President Barack Obama has ended the longstanding policy that grants residency to Cubans who arrive in the US without visas.
The 20-year-old policy allows Cuban migrants who reach US soil to become legal permanent residents after a year.
In exchange, Havana has agreed to start accepting Cubans who are turned away or deported from the US.
Many Cubans in the US say Washington is rewarding a regime which has failed to address human rights concerns.
But President Obama is trying to continue the thawing of relations with Cuba in his final days of office.
He said: “With this change we will continue to welcome Cubans as we welcome immigrants from other nations, consistent with our laws.”
In a statement on state television, the Cuban government praised the move as “an important step in advancing relations” between the US and Cuba.
It is unclear where relations between the two countries will go now.
Mr Obama’s successor, President-elect Donald Trump, has taken a much tougher stance and could reverse the change.
Until now, the so-called “wet foot, dry foot” policy has applied solely to Cubans, tens of thousands of whom reached US soil last year, including by land.
Thousands of other Cubans are intercepted at sea every year by the US coast guard before they can get a dry foot on land.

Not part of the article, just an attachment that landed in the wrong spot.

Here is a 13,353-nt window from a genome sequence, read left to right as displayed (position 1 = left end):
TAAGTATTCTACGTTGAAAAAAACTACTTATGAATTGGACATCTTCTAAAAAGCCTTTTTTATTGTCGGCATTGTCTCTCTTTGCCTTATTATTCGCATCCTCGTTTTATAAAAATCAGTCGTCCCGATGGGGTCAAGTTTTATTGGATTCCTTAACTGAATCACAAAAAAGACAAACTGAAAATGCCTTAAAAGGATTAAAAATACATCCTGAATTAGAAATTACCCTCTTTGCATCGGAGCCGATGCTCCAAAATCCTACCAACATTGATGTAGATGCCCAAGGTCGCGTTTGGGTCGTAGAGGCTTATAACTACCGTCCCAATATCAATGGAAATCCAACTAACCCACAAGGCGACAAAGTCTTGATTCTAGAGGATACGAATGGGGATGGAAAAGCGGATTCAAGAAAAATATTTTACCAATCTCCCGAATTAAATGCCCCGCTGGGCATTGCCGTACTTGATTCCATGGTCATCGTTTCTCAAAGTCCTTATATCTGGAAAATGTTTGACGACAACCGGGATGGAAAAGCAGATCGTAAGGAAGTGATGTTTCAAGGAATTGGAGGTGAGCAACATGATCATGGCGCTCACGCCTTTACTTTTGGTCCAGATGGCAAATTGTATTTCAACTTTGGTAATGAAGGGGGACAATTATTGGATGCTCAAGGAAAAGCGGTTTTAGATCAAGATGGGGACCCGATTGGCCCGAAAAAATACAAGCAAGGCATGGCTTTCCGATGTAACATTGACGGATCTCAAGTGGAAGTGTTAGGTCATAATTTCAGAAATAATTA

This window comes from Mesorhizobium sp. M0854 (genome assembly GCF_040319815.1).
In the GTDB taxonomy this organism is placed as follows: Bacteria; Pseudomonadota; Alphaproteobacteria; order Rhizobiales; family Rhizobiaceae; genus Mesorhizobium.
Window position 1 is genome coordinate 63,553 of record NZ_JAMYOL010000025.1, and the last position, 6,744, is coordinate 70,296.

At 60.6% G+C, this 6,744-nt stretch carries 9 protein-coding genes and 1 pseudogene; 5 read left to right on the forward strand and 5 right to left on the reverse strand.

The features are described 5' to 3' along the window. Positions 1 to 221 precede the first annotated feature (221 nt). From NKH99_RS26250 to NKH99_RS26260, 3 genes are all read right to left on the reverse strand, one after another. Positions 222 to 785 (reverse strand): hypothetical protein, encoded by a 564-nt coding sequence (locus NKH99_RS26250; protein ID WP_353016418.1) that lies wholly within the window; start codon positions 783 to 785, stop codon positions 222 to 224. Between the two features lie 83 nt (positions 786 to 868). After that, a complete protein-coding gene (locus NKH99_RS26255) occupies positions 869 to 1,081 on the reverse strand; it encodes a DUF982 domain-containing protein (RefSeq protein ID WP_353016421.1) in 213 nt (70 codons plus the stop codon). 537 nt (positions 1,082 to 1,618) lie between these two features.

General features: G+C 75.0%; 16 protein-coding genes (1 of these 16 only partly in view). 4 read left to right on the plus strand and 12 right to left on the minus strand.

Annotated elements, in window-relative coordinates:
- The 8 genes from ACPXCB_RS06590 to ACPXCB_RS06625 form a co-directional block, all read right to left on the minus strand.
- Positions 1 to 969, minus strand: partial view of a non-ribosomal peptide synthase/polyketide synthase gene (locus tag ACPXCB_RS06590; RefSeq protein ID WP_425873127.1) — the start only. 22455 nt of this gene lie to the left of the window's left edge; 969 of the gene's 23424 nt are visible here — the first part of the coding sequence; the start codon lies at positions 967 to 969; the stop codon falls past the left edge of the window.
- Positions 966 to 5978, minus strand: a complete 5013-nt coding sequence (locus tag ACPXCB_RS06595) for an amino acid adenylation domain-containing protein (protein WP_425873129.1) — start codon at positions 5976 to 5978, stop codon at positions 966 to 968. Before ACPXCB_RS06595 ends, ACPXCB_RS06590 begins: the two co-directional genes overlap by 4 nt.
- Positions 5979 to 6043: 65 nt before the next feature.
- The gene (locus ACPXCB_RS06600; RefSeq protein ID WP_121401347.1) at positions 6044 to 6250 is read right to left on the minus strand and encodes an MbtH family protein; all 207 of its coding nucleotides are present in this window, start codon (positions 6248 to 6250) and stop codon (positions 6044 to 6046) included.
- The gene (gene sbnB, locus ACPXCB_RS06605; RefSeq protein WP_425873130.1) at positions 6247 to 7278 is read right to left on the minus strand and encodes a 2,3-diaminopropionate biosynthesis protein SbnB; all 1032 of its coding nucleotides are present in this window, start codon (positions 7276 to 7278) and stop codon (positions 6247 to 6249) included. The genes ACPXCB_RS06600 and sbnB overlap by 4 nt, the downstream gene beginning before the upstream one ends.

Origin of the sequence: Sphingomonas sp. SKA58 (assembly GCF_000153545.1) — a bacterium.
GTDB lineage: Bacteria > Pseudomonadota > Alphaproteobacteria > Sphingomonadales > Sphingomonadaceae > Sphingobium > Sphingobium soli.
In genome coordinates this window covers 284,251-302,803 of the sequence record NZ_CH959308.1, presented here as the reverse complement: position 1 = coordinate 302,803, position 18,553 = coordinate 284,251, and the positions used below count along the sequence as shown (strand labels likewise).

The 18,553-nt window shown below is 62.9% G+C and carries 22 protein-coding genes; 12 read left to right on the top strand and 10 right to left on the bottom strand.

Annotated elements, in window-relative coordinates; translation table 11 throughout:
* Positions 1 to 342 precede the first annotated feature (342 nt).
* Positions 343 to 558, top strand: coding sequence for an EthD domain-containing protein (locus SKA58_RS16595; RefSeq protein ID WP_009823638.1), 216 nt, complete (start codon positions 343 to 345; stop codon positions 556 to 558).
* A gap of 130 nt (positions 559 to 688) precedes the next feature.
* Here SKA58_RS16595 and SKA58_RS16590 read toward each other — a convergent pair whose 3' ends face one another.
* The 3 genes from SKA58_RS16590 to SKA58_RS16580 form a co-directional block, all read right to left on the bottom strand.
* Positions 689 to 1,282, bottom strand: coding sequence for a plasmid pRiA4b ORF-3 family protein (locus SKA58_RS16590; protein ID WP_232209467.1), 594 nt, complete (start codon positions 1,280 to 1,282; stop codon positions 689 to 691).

Immigrants from other countries who come to the US without a visa could be arrested and deported.
There have been two key parts to Washington’s policy towards Cuba for decades – a carrot and a stick. The stick is the US economic embargo on the island – that can’t be removed without the approval of Congress.
But the carrot that has been dangled before Cubans is a special immigration right known as “wet foot, dry foot”. Under that policy, Cubans who manage to get a single dry foot on US soil have the right to residency without a visa and can apply for citizenship.
The Cuban government blames the measure for the brain drain on the island and for encouraging thousands of people to risk their lives each year in attempts to make it to the US on rickety rafts.
In the US itself, it has also provoked anger among other Latin-American lobby groups who feel the policy unfairly favours Cubans and grants them an immigration status well above that of other Latinos.
The latest wave of Cubans trying to reach the US are economic migrants like any other in the region, they argue, and not political refugees.
With the recent thaw in relations between Washington and Havana, it always seemed likely that the policy had its days numbered – why provide an extra incentive to Cuba’s people to escape if the communist island it it’s no longer your enemy?
The Obama administration decision to remove the long-standing measure is probably its last act in an extraordinary period of change under the outgoing president.
Felice Gorordo, a Cuban American from Miami and a former Obama White House staffer, told the BBC this was an important step in the normalisation process and a bold move from the president.
“Cuba will forever be an integral part of President Obama’s legacy and I think he wanted to leave office knowing he made as much progress as he could to help define a new chapter with the Cuban people.”
Florida Senator Bill Nelson said: “I believe changing this outdated policy – in order to be fair to all and also to prevent people from abusing the system – is the right thing to do.”